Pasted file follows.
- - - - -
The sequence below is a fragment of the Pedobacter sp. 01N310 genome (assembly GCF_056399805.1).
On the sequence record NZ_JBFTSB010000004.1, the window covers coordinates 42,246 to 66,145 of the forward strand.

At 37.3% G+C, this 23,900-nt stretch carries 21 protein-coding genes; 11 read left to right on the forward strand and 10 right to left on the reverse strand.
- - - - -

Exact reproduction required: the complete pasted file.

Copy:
The sequence below is a fragment of the Pedobacter sp. 01N310 genome (assembly GCF_056399805.1).
On the sequence record NZ_JBFTSB010000004.1, the window covers coordinates 42,246 to 66,145 of the forward strand.

At 37.3% G+C, this 23,900-nt stretch carries 21 protein-coding genes; 11 read left to right on the forward strand and 10 right to left on the reverse strand.